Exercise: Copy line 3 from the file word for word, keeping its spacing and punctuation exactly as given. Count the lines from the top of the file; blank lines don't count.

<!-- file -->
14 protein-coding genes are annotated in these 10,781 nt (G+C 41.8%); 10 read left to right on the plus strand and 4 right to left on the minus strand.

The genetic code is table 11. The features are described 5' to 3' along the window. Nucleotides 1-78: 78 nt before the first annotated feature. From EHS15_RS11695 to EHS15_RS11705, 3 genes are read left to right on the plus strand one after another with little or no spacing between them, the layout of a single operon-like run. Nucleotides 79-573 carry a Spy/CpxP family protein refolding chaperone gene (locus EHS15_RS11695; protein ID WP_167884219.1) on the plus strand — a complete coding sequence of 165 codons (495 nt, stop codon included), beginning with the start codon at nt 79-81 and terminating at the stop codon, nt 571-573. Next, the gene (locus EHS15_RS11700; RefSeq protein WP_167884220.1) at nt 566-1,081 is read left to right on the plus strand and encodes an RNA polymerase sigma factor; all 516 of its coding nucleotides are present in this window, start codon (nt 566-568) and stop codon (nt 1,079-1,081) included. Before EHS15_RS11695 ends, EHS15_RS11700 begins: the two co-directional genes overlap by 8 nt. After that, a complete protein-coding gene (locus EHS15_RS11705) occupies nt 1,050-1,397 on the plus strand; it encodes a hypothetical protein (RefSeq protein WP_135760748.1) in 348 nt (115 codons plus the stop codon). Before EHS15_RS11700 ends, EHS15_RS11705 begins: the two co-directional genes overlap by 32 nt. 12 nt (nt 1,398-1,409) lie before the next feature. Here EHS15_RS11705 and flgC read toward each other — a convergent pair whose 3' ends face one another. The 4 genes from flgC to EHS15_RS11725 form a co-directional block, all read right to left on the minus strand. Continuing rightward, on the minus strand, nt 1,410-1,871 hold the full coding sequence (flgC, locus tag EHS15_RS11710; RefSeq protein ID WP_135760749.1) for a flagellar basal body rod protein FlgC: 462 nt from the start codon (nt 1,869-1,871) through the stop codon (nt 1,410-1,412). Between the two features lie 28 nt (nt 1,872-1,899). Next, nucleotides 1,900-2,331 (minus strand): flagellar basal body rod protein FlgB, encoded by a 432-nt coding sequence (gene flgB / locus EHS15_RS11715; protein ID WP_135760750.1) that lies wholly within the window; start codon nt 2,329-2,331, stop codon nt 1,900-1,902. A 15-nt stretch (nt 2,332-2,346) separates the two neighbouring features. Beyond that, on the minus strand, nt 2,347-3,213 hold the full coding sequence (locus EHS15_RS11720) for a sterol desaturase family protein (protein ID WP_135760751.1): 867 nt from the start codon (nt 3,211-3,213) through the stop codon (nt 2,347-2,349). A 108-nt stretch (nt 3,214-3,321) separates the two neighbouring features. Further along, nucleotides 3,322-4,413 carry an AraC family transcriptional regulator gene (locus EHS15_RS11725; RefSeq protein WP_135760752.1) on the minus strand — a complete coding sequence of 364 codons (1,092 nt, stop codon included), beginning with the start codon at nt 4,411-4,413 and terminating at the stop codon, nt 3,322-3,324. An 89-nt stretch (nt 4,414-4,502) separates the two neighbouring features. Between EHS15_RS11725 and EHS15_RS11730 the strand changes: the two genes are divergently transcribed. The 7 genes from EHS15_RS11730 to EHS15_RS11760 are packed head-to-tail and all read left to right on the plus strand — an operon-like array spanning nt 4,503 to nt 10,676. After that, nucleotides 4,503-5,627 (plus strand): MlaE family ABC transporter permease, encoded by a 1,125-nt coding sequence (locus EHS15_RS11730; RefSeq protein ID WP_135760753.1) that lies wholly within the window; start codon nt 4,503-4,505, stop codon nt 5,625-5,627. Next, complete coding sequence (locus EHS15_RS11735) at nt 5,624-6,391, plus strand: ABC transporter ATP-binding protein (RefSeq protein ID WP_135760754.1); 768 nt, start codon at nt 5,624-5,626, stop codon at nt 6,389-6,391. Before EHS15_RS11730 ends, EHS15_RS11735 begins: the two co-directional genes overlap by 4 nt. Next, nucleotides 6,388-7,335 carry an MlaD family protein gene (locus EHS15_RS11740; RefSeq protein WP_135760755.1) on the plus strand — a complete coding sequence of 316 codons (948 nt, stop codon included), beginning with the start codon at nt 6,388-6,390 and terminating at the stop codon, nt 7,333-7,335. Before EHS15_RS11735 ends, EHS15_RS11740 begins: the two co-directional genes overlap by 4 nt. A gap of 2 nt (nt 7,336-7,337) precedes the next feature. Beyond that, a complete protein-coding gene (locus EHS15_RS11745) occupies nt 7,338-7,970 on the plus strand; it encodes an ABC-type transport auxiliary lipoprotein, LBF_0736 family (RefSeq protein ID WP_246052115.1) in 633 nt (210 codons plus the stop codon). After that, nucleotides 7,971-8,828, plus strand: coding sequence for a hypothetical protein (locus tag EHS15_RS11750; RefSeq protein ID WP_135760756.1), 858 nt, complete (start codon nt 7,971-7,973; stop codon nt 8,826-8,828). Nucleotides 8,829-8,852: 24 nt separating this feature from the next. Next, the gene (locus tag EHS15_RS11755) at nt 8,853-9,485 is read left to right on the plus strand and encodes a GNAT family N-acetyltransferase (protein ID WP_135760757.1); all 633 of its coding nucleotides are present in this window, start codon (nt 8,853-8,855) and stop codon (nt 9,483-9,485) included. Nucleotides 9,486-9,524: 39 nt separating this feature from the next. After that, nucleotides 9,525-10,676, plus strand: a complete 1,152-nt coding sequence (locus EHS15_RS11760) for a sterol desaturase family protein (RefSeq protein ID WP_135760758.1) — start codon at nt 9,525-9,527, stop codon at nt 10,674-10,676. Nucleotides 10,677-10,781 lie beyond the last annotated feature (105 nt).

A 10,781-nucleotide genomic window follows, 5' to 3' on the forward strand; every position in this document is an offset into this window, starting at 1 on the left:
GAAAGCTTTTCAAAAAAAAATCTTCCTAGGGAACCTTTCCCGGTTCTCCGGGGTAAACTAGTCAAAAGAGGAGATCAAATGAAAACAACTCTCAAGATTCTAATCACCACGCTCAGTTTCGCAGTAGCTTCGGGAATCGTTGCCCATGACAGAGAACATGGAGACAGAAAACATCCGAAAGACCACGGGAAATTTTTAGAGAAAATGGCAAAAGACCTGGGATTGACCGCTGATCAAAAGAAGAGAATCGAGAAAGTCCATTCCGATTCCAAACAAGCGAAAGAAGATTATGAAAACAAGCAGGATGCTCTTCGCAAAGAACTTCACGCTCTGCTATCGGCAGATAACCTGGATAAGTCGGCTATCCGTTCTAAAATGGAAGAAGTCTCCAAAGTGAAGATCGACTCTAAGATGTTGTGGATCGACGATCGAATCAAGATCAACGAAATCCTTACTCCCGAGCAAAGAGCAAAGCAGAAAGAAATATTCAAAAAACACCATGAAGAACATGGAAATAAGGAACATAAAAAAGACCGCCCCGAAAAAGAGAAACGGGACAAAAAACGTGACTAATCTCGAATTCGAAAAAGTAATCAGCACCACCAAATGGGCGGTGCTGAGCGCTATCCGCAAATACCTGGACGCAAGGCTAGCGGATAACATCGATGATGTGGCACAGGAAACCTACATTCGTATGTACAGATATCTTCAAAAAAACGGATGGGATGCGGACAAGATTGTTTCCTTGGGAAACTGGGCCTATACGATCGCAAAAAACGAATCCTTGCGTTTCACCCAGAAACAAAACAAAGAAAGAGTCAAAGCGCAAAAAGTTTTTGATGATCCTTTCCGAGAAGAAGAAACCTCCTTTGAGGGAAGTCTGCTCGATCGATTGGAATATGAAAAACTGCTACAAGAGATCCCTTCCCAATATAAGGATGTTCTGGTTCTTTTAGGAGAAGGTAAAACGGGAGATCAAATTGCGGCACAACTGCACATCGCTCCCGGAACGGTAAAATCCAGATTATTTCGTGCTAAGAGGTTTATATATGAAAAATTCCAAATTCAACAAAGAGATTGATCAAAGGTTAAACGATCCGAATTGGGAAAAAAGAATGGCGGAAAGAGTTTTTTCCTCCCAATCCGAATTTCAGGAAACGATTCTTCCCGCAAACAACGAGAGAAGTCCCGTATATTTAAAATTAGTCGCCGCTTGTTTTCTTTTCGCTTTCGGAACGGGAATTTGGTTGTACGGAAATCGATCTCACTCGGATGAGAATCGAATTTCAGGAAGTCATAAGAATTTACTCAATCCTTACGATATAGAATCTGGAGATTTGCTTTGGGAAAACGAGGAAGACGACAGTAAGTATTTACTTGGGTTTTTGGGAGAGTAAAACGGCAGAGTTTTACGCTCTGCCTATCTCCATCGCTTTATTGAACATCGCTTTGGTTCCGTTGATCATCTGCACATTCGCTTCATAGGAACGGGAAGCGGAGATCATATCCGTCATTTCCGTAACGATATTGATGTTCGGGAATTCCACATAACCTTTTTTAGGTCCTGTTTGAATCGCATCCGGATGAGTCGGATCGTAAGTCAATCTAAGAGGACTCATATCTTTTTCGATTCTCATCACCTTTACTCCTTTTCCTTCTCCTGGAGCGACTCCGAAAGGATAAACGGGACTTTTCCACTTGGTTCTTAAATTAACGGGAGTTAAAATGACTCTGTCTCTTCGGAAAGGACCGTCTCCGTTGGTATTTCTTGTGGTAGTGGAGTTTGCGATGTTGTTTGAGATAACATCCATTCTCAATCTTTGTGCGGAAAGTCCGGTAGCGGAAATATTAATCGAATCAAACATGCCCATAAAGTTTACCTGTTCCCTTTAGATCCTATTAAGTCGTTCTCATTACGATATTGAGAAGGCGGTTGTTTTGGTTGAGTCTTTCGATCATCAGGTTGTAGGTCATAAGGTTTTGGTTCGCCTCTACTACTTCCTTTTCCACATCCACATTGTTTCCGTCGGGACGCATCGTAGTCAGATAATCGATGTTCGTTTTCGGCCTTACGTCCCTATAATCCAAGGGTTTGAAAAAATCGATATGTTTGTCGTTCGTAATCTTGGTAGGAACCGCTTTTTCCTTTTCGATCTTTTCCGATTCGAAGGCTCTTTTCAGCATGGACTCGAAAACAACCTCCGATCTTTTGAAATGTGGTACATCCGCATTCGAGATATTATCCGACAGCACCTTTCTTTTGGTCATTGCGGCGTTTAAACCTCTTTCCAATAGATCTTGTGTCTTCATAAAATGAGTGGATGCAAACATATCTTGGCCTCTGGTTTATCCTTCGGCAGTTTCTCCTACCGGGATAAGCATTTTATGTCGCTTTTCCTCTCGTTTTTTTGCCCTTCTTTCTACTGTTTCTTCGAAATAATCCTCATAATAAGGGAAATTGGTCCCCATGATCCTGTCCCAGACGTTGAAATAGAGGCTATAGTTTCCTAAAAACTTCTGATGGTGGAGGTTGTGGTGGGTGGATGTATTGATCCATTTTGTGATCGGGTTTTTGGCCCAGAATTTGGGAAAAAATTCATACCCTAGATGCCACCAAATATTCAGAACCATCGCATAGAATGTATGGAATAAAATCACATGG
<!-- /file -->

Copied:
A 10,781-nucleotide genomic window follows, 5' to 3' on the forward strand; every position in this document is an offset into this window, starting at 1 on the left: